However, This [wikipedia.org] page, specifically this diagram [wikipedia.org] from Wikipedia, shows that there really isn't any way to avoid the so-called "Pacific Ring of Fire", as the PRF is essentially a nearly continuous series of oceanic trenches, island arcs, and volcanic mountain ranges and/or plate movements. And the countries to be connected - Malaysia, Singapore, Thailand, Brunei, Hong Kong, the Philippines - sit neatly in this zone. So there really _isn't_ any mitigating natural disasters. Unless they're just talking about the type of tsunamis that recently hit the Indian Ocean areas.

    As a side note, ninety percent of the world's earthquakes and 81% of the world's largest earthquakes occur along the Ring of Fire.
    • by grommit (97148)
      So, you didn't bother to actually look closely at the diagram that you posted did you? Or did you just not notice the giant gap between the Bougainville trench and the Tonga trench? I'm betting they'll link the West coast through Hawaii and then through that gap. Not having RTFA I can't say for sure though.

      Trenches are bad. Areas without trenches are not so bad.
  • Let's see, that means the equivalent of 2000 gigabit connections, which is about 2 million megabit connetions. Given that a decent voice stream will require, say, 128kb, that's about 15 million concurrent VOIP streams simultaneously. Not bad!
    • by lordxale (1003951)
      Decent voice stream requiring 128kb? Toll-grade voice is only about 64kbps. Granted, thats not anywhere close to a "decent voice stream" in a true audio sense, but it's just a telephone call. The whole point of VOIP is that it saves bandwidth, i.e. most VOIP codecs use a lot less per second than traditional phone calls. If carriers were going to waste 128kbps on VOIP calls, there would be absolutely no sense to migrate to VOIP. It's all about the bandwidth.

      IIRC, G.729A voice codec = 8kbps. Granted you mig
  • Just filter out the spam sent from that region of the world... No increase in bandwidth would be necessary...
  • The correct "CAT Telekom" spelling is "CAT Telecom". It's mispelled from the news source.
  • ...allowing servicemen aboard US Submarines to receive the same lousy cable TV service from Comcast that you get.
  • by cheros (223479)
    A while back I was under the impression that only Cable & Wireless still had a fleet capable of laying such cables, but I haven't kept up with it. Who does the actual bedding of the cable this time?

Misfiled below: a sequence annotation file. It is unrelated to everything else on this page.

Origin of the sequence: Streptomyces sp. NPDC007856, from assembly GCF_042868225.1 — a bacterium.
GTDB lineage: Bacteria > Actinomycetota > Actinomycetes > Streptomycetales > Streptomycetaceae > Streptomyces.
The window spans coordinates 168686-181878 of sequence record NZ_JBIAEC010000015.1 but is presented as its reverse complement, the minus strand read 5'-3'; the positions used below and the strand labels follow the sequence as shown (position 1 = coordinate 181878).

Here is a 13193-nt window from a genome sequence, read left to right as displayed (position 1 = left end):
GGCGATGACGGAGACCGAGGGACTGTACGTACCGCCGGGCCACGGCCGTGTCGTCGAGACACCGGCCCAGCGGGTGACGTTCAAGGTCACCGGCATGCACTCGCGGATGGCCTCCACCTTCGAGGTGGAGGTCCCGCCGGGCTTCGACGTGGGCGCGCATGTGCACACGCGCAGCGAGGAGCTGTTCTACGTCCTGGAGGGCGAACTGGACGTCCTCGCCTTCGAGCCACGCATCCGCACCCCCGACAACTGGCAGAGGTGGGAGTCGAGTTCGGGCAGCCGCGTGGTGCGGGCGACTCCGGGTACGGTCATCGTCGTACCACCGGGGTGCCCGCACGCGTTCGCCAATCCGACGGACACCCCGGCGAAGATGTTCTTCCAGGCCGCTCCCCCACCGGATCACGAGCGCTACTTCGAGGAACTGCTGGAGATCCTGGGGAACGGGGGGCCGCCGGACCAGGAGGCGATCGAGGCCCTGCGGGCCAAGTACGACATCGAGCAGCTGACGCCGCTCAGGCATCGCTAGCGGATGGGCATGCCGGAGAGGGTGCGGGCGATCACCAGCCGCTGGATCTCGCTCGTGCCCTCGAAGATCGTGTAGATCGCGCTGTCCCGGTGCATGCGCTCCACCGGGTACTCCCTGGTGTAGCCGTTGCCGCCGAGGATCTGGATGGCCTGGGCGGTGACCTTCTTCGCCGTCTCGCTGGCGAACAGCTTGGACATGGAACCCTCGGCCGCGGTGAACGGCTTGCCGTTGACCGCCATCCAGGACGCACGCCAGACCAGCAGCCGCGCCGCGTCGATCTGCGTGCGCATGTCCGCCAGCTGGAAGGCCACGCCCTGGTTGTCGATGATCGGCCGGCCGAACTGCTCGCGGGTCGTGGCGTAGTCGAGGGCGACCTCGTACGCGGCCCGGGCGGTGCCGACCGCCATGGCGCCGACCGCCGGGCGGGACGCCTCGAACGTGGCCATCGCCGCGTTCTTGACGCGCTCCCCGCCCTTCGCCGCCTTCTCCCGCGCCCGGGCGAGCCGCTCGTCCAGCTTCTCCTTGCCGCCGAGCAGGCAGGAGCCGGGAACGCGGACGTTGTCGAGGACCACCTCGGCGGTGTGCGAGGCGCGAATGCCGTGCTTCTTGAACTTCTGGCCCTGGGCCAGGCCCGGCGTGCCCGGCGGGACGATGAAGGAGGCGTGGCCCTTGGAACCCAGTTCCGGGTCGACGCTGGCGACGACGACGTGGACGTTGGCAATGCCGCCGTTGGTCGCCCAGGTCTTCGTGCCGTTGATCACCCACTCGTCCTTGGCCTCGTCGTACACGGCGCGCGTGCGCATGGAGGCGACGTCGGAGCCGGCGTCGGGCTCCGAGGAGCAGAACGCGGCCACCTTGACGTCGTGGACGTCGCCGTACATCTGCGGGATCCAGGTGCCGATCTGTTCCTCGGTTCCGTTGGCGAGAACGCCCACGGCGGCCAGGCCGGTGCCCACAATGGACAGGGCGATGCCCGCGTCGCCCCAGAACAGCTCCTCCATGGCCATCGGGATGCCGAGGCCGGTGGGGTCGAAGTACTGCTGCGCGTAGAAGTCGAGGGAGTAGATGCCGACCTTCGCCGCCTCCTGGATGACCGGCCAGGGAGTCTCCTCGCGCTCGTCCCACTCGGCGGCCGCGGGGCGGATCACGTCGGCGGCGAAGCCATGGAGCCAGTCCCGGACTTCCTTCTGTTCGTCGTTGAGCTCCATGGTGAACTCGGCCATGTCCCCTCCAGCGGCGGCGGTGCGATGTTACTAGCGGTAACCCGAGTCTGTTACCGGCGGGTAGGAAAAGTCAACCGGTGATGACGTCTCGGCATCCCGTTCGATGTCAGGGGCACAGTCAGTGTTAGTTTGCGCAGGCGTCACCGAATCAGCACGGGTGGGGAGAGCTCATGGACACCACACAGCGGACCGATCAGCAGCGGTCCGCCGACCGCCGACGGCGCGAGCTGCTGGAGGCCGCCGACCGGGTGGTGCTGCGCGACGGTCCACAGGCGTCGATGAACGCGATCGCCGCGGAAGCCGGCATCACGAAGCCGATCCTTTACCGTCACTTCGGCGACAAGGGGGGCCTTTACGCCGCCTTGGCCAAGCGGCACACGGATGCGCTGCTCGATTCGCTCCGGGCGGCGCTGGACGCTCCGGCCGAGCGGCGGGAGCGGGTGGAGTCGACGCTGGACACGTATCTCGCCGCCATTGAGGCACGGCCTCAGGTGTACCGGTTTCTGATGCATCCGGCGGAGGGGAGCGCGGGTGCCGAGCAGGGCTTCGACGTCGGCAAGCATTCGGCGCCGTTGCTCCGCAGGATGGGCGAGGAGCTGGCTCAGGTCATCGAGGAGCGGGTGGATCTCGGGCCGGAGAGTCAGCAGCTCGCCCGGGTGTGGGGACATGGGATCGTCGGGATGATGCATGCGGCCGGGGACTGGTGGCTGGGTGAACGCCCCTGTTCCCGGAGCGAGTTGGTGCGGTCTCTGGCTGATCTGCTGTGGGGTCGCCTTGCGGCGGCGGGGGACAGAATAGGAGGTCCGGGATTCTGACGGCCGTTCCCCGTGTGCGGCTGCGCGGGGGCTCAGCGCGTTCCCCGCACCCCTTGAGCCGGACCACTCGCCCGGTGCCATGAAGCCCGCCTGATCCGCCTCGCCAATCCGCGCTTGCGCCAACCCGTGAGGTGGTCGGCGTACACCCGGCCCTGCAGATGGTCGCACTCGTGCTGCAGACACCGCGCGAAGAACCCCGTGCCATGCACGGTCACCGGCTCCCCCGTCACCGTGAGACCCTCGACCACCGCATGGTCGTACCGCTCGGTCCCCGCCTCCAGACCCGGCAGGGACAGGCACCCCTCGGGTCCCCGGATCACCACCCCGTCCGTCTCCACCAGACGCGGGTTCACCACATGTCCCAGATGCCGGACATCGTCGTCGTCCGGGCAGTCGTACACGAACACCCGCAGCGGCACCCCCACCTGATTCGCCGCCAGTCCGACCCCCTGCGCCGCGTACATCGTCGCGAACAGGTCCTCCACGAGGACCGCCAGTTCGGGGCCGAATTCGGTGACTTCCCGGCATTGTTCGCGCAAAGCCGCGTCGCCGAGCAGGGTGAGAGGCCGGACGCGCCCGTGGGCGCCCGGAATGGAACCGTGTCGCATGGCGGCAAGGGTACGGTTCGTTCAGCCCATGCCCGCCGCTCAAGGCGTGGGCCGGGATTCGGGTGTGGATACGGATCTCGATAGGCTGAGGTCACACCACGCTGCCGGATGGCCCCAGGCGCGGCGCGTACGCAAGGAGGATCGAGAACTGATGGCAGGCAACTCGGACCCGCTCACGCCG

I found the whole technology involved rather impressive..
  • I'm here in Thailand, and latency to anything in the US is an absolute killer. I can't even play BF2 it's so bad. I've included a traceroute to our favoutiet website...slashdot!

    traceroute to 66.35.250.150 (66.35.250.150), 30 hops max, 40 byte packets
    1 * * *
    2 ppp-124.120.243.1.revip2.asianet.co.th (124.120.243.1) 66.286 ms 67.060 ms 66.054 ms
    3 ppp-210.86.189.71.revip.asianet.co.th (210.86.189.71) 63.658 ms 63.607 ms 81.493 ms
    4 10.169.71.1 (10.169.71.1) 82.281
    • To this I say ouch, however savvis.net has been known to be teh suck for peering. Dont take my word for it, poke around.
  • by Ant P. (974313)
    I'd prefer cables going to NZ/Aus. The internet service there is third-world.
  • I wonder exactly how they plan on laying it out. In some cases an "Island hopping" strategy can be a good idea in areas where the cable may be damaged because it allows isolating of a given leg which fails. Also, these cables have a limited length they can go without amplifiers and underwater amplifiers can be a major point of potential failure.

    I've read about how these cables can be repaired when they fail, however. It's a fascinating process where they attempt to discover where the fault is and d
  • great now the spam will come @ 1.92Terabytes faster
  • why not have a cable that is buoyant such that it floats just a few hundred feet (or whatever safety margin is wanted) or so off the sea floor. If you wanted to avoid the problems of the sea floor I imagine that at those depths there arent too many large things to run into it.. but who knows.

Whenever a system becomes completely defined, some damn fool discovers something which either abolishes the system or expands it beyond recognition.

Working...